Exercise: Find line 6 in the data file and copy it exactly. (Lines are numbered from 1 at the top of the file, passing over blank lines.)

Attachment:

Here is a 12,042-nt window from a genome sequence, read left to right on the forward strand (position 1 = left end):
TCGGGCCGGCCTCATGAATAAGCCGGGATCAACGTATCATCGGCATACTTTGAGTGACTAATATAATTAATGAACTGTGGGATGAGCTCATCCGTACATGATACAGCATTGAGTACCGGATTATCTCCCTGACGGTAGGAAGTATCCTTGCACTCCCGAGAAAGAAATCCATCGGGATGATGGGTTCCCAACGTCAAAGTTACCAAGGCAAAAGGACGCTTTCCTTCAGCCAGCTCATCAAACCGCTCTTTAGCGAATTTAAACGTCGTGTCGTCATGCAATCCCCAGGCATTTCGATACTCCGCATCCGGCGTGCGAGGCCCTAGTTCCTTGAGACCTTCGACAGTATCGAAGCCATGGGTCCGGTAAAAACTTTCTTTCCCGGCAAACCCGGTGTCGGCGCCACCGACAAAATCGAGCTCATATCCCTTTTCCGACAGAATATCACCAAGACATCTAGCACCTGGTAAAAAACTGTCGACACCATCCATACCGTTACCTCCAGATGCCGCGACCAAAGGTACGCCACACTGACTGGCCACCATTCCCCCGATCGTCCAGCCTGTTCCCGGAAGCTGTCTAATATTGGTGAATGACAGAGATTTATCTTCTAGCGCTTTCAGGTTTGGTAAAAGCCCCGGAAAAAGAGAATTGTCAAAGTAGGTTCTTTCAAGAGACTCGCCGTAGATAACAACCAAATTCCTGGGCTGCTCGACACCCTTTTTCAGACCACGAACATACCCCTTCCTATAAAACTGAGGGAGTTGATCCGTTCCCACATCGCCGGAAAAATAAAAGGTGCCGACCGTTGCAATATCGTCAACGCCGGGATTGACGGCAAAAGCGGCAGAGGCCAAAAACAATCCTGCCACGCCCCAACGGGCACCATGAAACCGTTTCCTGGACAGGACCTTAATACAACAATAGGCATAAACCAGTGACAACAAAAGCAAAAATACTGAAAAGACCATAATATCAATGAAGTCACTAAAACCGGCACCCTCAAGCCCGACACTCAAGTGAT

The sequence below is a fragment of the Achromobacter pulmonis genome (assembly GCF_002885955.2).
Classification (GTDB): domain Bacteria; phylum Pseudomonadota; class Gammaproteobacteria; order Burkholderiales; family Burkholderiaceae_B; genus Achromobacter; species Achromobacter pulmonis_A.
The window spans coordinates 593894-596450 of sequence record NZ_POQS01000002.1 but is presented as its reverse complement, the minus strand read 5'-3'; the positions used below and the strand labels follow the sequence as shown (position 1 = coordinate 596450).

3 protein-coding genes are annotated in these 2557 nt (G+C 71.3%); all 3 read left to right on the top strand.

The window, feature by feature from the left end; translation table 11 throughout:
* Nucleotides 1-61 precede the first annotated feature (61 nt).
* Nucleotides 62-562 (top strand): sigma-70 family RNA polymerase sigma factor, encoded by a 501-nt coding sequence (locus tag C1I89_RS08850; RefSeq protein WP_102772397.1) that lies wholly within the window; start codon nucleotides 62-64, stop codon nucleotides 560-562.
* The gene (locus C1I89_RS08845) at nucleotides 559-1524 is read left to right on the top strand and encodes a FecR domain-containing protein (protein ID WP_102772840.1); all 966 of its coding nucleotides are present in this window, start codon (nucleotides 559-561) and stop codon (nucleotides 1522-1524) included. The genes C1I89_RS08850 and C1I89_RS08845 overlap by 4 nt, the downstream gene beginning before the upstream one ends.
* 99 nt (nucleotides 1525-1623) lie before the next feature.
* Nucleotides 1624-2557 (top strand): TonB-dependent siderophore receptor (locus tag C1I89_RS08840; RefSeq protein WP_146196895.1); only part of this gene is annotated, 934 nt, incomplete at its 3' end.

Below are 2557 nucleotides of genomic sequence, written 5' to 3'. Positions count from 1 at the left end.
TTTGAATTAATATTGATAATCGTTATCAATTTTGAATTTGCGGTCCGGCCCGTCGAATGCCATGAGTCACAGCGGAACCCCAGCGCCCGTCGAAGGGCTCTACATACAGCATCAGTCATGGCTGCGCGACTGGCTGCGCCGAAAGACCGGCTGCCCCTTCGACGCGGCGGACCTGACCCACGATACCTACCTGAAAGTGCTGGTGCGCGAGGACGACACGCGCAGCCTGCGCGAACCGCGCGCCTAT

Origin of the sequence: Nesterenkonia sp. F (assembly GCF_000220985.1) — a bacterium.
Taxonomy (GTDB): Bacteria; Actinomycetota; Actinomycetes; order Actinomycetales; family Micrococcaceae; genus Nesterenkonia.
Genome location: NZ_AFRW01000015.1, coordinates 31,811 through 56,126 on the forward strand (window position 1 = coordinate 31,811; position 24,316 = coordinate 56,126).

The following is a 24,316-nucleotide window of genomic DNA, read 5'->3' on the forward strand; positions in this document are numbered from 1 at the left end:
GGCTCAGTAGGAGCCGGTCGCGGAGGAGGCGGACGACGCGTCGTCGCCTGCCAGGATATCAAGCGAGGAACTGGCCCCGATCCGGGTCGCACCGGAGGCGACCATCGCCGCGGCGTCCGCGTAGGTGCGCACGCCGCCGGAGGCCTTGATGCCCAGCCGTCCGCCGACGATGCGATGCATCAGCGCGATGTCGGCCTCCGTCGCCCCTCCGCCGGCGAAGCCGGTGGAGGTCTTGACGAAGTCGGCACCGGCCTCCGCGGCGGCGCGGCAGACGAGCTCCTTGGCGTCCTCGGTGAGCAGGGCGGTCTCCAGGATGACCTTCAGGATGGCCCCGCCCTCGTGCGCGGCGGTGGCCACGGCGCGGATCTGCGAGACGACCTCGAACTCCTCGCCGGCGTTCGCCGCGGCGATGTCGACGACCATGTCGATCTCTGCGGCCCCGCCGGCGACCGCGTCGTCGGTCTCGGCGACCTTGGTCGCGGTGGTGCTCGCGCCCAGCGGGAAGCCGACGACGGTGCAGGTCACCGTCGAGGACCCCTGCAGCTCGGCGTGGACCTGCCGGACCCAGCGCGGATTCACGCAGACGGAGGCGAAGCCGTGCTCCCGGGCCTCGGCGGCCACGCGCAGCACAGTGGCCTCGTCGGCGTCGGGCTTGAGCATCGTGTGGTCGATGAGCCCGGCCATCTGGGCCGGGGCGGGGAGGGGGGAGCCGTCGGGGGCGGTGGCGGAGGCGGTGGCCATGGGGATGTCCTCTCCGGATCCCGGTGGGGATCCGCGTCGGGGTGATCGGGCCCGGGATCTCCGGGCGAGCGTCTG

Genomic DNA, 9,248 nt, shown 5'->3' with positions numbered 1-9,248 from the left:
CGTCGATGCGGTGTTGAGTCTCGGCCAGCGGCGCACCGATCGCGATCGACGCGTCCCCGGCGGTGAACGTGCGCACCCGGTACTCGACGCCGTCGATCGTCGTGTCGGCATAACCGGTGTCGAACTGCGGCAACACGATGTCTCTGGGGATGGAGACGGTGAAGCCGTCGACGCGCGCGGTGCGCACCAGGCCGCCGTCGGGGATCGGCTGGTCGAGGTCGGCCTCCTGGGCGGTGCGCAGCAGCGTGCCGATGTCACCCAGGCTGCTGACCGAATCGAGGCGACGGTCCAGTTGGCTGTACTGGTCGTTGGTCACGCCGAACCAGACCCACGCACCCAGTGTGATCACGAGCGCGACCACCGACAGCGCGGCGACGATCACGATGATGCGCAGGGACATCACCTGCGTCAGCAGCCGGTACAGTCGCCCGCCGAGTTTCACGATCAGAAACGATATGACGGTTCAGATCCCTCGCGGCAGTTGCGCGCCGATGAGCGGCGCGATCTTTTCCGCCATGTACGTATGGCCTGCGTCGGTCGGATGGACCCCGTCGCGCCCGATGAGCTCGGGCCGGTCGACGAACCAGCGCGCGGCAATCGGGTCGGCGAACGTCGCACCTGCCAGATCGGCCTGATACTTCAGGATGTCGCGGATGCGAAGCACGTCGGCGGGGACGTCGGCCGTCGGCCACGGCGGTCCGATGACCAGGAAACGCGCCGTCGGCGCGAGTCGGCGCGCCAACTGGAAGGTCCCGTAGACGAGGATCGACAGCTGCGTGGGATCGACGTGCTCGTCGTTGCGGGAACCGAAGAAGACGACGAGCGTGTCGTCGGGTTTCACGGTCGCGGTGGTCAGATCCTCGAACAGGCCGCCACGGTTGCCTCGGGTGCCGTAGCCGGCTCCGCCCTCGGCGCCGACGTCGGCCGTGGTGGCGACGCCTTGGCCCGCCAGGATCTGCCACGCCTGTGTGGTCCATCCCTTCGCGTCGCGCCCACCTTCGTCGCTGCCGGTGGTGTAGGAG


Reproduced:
3 protein-coding genes are annotated in these 2557 nt (G+C 71.3%); all 3 read left to right on the top strand.